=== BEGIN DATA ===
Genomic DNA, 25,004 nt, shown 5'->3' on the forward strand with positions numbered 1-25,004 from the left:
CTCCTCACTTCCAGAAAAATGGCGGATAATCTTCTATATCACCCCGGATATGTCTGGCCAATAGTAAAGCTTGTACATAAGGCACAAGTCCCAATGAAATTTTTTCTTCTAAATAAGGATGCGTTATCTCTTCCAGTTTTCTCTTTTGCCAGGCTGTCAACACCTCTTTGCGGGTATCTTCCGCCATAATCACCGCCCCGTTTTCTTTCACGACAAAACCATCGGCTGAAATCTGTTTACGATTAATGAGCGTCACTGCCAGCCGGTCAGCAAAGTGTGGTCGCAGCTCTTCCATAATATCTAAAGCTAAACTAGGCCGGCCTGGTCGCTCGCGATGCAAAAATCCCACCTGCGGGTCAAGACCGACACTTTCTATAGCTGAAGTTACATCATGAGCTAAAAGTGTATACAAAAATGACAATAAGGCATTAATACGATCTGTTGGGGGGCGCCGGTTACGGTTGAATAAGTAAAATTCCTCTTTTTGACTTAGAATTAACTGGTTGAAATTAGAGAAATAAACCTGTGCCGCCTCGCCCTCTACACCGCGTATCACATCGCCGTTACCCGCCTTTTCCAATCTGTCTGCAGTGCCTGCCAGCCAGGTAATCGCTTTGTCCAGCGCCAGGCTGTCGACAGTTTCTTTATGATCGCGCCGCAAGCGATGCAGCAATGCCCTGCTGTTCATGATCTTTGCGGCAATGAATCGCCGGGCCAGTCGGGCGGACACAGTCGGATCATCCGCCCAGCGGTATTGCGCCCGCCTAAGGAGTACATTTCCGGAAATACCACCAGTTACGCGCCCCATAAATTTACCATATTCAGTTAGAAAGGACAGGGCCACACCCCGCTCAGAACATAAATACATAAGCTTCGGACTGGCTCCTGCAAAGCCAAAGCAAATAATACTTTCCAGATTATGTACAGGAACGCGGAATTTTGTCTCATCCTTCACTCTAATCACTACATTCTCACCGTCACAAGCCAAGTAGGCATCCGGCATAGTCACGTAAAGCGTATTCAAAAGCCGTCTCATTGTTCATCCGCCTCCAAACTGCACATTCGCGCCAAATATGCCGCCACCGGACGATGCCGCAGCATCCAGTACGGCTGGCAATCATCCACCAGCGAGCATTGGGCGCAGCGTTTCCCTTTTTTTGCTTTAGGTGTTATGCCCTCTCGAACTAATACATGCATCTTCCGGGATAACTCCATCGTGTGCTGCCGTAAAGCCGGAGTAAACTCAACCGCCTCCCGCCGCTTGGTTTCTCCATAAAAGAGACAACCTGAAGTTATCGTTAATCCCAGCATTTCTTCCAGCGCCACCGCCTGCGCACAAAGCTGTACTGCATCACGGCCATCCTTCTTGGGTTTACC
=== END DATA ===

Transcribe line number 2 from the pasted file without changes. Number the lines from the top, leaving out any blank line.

CTCCTCACTTCCAGAAAAATGGCGGATAATCTTCTATATCACCCCGGATATGTCTGGCCAATAGTAAAGCTTGTACATAAGGCACAAGTCCCAATGAAATTTTTTCTTCTAAATAAGGATGCGTTATCTCTTCCAGTTTTCTCTTTTGCCAGGCTGTCAACACCTCTTTGCGGGTATCTTCCGCCATAATCACCGCCCCGTTTTCTTTCACGACAAAACCATCGGCTGAAATCTGTTTACGATTAATGAGCGTCACTGCCAGCCGGTCAGCAAAGTGTGGTCGCAGCTCTTCCATAATATCTAAAGCTAAACTAGGCCGGCCTGGTCGCTCGCGATGCAAAAATCCCACCTGCGGGTCAAGACCGACACTTTCTATAGCTGAAGTTACATCATGAGCTAAAAGTGTATACAAAAATGACAATAAGGCATTAATACGATCTGTTGGGGGGCGCCGGTTACGGTTGAATAAGTAAAATTCCTCTTTTTGACTTAGAATTAACTGGTTGAAATTAGAGAAATAAACCTGTGCCGCCTCGCCCTCTACACCGCGTATCACATCGCCGTTACCCGCCTTTTCCAATCTGTCTGCAGTGCCTGCCAGCCAGGTAATCGCTTTGTCCAGCGCCAGGCTGTCGACAGTTTCTTTATGATCGCGCCGCAAGCGATGCAGCAATGCCCTGCTGTTCATGATCTTTGCGGCAATGAATCGCCGGGCCAGTCGGGCGGACACAGTCGGATCATCCGCCCAGCGGTATTGCGCCCGCCTAAGGAGTACATTTCCGGAAATACCACCAGTTACGCGCCCCATAAATTTACCATATTCAGTTAGAAAGGACAGGGCCACACCCCGCTCAGAACATAAATACATAAGCTTCGGACTGGCTCCTGCAAAGCCAAAGCAAATAATACTTTCCAGATTATGTACAGGAACGCGGAATTTTGTCTCATCCTTCACTCTAATCACTACATTCTCACCGTCACAAGCCAAGTAGGCATCCGGCATAGTCACGTAAAGCGTATTCAAAAGCCGTCTCATTGTTCATCCGCCTCCAAACTGCACATTCGCGCCAAATATGCCGCCACCGGACGATGCCGCAGCATCCAGTACGGCTGGCAATCATCCACCAGCGAGCATTGGGCGCAGCGTTTCCCTTTTTTTGCTTTAGGTGTTATGCCCTCTCGAACTAATACATGCATCTTCCGGGATAACTCCATCGTGTGCTGCCGTAAAGCCGGAGTAAACTCAACCGCCTCCCGCCGCTTGGTTTCTCCATAAAAGAGACAACCTGAAGTTATCGTTAATCCCAGCATTTCTTCCAGCGCCACCGCCTGCGCACAAAGCTGTACTGCATCACGGCCATCCTTCTTGGGTTTACC